What is osteoarthritis?
Osteoarthritis is a painful problem with the joints. Healthy joints help your body move, bend, and twist. Knees glide up and down stairs without creaking or crunching. Hips move you along on a walk without a complaint. But when you have arthritis, such simple, everyday movements can hurt. Using the stairs can be painful. Walking a few steps, opening a door, and even combing your hair can be hard.
Arthritis is mainly a disease of the spine, hip, hand, knee, and foot. But it can happen in other joints too. A joint is where two bones connect. And you have them all over your body.
Arthritis is most common in older people. Even though you can't cure arthritis, there are many treatments that can help with your pain and make it easier for you to move. And you can do things to keep the damage from getting worse.
What causes osteoarthritis?
The simplest way to describe arthritis is that it's wear and tear on the cartilage of your joints. This cushioning tissue is firm, thick, and slippery. It covers and protects the ends of bones where they meet to form a joint.
With arthritis, there are changes in the cartilage that cause it to break down. When it breaks down, the bones rub together and cause damage and pain. Experts don't know why this breakdown in cartilage happens. But aging, joint injury, being overweight, and genetics may be a part of the reason.
What are the symptoms?
- Pain. Your joints may ache, or the pain may feel burning or sharp.
- Stiffness. Getting up in the morning can be hard. Your joints may feel stiff and creaky for a short time, until you get moving.
- Muscle weakness. The muscles around the joint may get weaker. This happens a lot with arthritis in the knee.
- Deformed joints. Joints can start to look like they are the wrong shape, especially as arthritis gets worse.
- Reduced range of motion and loss of use of the joint. As your arthritis gets worse, you may not be able to fully bend, flex, or extend your joints. Or you may not be able to use them at all.
- Cracking and creaking. Your joints may make crunching, creaking sounds.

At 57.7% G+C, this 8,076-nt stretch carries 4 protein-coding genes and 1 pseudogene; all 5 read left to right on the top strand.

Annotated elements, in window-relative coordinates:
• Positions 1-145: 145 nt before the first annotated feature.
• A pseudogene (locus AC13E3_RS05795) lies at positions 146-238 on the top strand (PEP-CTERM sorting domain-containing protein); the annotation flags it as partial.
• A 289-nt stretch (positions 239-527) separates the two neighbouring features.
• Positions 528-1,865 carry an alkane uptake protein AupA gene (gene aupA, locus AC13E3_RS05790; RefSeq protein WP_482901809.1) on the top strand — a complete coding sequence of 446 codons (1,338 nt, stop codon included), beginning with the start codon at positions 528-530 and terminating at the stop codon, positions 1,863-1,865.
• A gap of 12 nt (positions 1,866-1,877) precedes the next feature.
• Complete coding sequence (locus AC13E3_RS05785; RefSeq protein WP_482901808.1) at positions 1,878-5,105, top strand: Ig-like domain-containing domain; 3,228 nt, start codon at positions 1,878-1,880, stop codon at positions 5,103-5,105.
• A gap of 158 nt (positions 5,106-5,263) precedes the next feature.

How is osteoarthritis diagnosed?
Your doctor will check that your pain is not caused by another problem. He or she will ask questions about your symptoms, such as:
- Is the pain burning, aching, or sharp?
- Are your joints stiff in the morning? If yes, how long does the stiffness last?
- Do you have any joint swelling?
If your joints are tender and swollen and the muscles are weak, this will also help your doctor confirm whether you have arthritis. You may also have X-rays to check your joints for damage. Your doctor may want to do blood tests or other tests to see if there are other causes for your pain.
How is it treated?
There are many treatments for arthritis, but what works for someone else may not help you. Work with your doctor to find what is best for you. Often a mix of things helps the most.
Your treatment may include:
- Using pain medicine. If your pain is mild, over-the-counter pain medicines such as Allopurinol (for example, Zyrik 300) and nonsteroidal anti-inflammatory drugs (NSAIDs) may help. Commonly used NSAIDs include ibuprofen (such as Advil and Motrin) and naproxen (such as Aleve). But if these don't get rid of your pain, you may need a stronger prescription medicine. Having shots of medicine in the joint also helps some people.
- Using heat or ice on the painful joint. Heat may help you loosen up before an activity. Ice is a good pain reliever after activity or exercise. Your doctor may give you gels or creams that you can rub on the joint to make it stop hurting.
- Losing weight, if you're overweight. Losing weight may be one of the best things you can do for your arthritis. It helps take some of the stress off of your joints.
- Exercising to strengthen your muscles. Having stronger thigh muscles, for example, can help reduce stress on your knees. Swimming, biking, and walking are good activities. But make sure you talk to your doctor about what kind of activity is best for you. You may also get help from a physical therapist.
- Having surgery. If the pain in your hip or knee does not get better with treatment, you may decide to have surgery to replace the joint.